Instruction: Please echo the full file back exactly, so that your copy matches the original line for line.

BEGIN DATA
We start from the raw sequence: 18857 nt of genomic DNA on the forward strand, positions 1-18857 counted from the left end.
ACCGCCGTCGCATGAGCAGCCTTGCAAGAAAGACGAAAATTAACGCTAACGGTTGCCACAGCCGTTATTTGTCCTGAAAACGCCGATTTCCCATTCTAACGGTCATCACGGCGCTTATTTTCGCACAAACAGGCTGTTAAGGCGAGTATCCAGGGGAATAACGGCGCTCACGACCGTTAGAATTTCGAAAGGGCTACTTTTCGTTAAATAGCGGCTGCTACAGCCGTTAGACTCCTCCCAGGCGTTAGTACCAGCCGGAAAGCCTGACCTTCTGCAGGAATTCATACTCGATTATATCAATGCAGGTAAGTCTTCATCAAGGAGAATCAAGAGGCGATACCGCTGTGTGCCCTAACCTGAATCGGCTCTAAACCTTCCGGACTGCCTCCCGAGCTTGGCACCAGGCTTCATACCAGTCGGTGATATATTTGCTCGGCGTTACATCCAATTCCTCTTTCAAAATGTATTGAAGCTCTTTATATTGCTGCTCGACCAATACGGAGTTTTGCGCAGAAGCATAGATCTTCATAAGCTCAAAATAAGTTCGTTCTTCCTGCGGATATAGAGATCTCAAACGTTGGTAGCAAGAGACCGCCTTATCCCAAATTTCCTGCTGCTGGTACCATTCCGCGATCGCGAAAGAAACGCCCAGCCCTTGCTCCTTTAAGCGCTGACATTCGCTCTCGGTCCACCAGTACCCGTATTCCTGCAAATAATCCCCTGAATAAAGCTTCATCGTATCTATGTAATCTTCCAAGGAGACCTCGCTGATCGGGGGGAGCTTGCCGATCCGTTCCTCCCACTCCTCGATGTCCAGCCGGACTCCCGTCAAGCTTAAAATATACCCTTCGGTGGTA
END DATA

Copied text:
We start from the raw sequence: 18857 nt of genomic DNA on the forward strand, positions 1-18857 counted from the left end.
ACCGCCGTCGCATGAGCAGCCTTGCAAGAAAGACGAAAATTAACGCTAACGGTTGCCACAGCCGTTATTTGTCCTGAAAACGCCGATTTCCCATTCTAACGGTCATCACGGCGCTTATTTTCGCACAAACAGGCTGTTAAGGCGAGTATCCAGGGGAATAACGGCGCTCACGACCGTTAGAATTTCGAAAGGGCTACTTTTCGTTAAATAGCGGCTGCTACAGCCGTTAGACTCCTCCCAGGCGTTAGTACCAGCCGGAAAGCCTGACCTTCTGCAGGAATTCATACTCGATTATATCAATGCAGGTAAGTCTTCATCAAGGAGAATCAAGAGGCGATACCGCTGTGTGCCCTAACCTGAATCGGCTCTAAACCTTCCGGACTGCCTCCCGAGCTTGGCACCAGGCTTCATACCAGTCGGTGATATATTTGCTCGGCGTTACATCCAATTCCTCTTTCAAAATGTATTGAAGCTCTTTATATTGCTGCTCGACCAATACGGAGTTTTGCGCAGAAGCATAGATCTTCATAAGCTCAAAATAAGTTCGTTCTTCCTGCGGATATAGAGATCTCAAACGTTGGTAGCAAGAGACCGCCTTATCCCAAATTTCCTGCTGCTGGTACCATTCCGCGATCGCGAAAGAAACGCCCAGCCCTTGCTCCTTTAAGCGCTGACATTCGCTCTCGGTCCACCAGTACCCGTATTCCTGCAAATAATCCCCTGAATAAAGCTTCATCGTATCTATGTAATCTTCCAAGGAGACCTCGCTGATCGGGGGGAGCTTGCCGATCCGTTCCTCCCACTCCTCGATGTCCAGCCGGACTCCCGTCAAGCTTAAAATATACCCTTCGGTGGTA